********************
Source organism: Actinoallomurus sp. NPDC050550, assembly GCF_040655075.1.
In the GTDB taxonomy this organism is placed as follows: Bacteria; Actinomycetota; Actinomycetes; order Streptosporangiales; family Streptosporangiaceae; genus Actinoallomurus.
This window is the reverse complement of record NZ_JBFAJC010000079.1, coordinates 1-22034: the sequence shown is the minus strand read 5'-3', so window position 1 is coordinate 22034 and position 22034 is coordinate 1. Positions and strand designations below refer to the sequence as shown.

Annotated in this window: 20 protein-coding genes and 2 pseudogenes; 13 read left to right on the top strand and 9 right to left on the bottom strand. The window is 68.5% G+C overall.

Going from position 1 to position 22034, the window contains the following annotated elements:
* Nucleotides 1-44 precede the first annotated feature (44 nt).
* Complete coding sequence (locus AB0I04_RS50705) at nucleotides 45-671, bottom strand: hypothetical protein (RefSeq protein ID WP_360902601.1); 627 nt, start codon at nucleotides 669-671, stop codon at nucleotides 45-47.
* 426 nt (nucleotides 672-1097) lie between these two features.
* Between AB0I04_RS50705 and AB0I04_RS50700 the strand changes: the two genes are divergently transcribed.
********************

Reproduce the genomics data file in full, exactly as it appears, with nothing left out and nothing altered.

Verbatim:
Source organism: Actinoallomurus sp. NPDC050550, assembly GCF_040655075.1.
In the GTDB taxonomy this organism is placed as follows: Bacteria; Actinomycetota; Actinomycetes; order Streptosporangiales; family Streptosporangiaceae; genus Actinoallomurus.
This window is the reverse complement of record NZ_JBFAJC010000079.1, coordinates 1-22034: the sequence shown is the minus strand read 5'-3', so window position 1 is coordinate 22034 and position 22034 is coordinate 1. Positions and strand designations below refer to the sequence as shown.

Annotated in this window: 20 protein-coding genes and 2 pseudogenes; 13 read left to right on the top strand and 9 right to left on the bottom strand. The window is 68.5% G+C overall.

Going from position 1 to position 22034, the window contains the following annotated elements:
* Nucleotides 1-44 precede the first annotated feature (44 nt).
* Complete coding sequence (locus AB0I04_RS50705) at nucleotides 45-671, bottom strand: hypothetical protein (RefSeq protein ID WP_360902601.1); 627 nt, start codon at nucleotides 669-671, stop codon at nucleotides 45-47.
* 426 nt (nucleotides 672-1097) lie between these two features.
* Between AB0I04_RS50705 and AB0I04_RS50700 the strand changes: the two genes are divergently transcribed.